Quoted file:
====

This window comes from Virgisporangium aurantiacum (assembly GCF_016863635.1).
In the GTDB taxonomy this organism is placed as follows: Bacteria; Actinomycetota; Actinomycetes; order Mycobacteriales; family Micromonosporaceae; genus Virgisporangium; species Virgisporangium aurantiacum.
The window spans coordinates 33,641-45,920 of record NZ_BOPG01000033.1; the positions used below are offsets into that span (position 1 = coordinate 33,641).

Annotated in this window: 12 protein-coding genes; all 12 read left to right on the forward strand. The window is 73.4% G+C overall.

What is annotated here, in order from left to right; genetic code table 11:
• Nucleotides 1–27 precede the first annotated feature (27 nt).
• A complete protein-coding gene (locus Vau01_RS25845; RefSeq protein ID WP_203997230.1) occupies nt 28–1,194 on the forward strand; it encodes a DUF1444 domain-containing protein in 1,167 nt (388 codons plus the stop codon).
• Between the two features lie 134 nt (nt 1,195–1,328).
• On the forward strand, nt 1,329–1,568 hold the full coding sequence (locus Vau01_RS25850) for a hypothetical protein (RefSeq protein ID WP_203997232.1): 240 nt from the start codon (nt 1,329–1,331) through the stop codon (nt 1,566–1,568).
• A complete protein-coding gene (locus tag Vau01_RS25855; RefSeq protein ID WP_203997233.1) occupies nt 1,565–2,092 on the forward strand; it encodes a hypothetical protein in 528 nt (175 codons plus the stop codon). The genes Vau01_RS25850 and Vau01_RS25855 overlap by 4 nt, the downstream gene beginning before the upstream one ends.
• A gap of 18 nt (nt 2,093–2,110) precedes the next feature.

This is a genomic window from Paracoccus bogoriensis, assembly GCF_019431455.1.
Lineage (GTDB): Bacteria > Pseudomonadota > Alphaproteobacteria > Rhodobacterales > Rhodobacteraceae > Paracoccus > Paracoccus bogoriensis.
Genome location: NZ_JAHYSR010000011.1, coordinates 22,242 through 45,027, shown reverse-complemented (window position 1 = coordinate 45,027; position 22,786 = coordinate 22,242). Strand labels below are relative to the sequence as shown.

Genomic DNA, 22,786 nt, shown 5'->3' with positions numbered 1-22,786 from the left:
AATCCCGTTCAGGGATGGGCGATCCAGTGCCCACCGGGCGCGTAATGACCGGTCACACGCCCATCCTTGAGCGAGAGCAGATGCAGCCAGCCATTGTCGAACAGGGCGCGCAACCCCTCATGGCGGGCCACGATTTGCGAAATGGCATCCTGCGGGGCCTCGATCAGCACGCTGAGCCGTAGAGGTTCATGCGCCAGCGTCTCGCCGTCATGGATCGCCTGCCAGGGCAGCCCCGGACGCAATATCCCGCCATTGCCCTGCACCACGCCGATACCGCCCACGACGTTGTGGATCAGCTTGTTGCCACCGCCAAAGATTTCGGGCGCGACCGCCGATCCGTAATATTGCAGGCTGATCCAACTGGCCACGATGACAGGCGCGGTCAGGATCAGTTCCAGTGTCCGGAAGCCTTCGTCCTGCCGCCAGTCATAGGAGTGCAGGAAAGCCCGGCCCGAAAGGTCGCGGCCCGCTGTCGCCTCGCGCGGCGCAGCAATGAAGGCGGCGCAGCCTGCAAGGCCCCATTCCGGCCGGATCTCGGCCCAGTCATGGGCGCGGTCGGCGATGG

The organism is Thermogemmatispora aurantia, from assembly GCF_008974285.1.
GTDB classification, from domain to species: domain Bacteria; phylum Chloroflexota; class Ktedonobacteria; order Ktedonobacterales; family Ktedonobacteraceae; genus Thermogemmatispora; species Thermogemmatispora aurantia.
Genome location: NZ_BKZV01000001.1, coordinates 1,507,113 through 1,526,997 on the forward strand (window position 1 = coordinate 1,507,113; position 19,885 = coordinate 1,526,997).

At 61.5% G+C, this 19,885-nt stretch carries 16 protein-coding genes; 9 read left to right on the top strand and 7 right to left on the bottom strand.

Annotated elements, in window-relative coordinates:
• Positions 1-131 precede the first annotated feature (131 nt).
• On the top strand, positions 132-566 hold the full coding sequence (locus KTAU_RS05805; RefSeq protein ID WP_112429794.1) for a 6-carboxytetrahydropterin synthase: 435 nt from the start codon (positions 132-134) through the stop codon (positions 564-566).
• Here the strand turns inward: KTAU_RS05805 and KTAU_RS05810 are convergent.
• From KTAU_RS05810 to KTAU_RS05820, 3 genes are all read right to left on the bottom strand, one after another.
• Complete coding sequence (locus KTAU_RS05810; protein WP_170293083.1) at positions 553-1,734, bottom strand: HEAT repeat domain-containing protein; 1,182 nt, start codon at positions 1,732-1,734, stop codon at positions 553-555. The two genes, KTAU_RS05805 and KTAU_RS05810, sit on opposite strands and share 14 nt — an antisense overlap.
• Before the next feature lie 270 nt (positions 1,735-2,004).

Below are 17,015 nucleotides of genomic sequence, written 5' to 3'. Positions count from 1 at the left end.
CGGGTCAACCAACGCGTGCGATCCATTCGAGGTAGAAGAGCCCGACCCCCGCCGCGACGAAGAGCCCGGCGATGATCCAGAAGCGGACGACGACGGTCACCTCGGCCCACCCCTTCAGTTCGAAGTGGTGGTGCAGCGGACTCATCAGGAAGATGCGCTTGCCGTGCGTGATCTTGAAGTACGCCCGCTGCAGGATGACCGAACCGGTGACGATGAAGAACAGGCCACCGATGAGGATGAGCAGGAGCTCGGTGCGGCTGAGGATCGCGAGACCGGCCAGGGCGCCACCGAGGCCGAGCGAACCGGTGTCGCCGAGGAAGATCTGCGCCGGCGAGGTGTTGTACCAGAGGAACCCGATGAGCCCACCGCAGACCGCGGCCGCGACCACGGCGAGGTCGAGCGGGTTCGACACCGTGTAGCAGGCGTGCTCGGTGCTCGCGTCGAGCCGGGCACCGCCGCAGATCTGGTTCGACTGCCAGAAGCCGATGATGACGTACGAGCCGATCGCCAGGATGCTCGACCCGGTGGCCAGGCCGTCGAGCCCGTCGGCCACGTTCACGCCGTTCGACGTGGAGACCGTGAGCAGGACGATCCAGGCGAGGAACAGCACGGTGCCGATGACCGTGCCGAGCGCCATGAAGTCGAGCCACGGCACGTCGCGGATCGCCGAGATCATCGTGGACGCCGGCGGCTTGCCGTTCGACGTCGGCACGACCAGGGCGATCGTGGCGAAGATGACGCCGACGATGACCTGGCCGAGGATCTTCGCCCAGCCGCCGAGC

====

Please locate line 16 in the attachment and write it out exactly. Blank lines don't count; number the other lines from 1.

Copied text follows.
AATCCCGTTCAGGGATGGGCGATCCAGTGCCCACCGGGCGCGTAATGACCGGTCACACGCCCATCCTTGAGCGAGAGCAGATGCAGCCAGCCATTGTCGAACAGGGCGCGCAACCCCTCATGGCGGGCCACGATTTGCGAAATGGCATCCTGCGGGGCCTCGATCAGCACGCTGAGCCGTAGAGGTTCATGCGCCAGCGTCTCGCCGTCATGGATCGCCTGCCAGGGCAGCCCCGGACGCAATATCCCGCCATTGCCCTGCACCACGCCGATACCGCCCACGACGTTGTGGATCAGCTTGTTGCCACCGCCAAAGATTTCGGGCGCGACCGCCGATCCGTAATATTGCAGGCTGATCCAACTGGCCACGATGACAGGCGCGGTCAGGATCAGTTCCAGTGTCCGGAAGCCTTCGTCCTGCCGCCAGTCATAGGAGTGCAGGAAAGCCCGGCCCGAAAGGTCGCGGCCCGCTGTCGCCTCGCGCGGCGCAGCAATGAAGGCGGCGCAGCCTGCAAGGCCCCATTCCGGCCGGATCTCGGCCCAGTCATGGGCGCGGTCGGCGATGG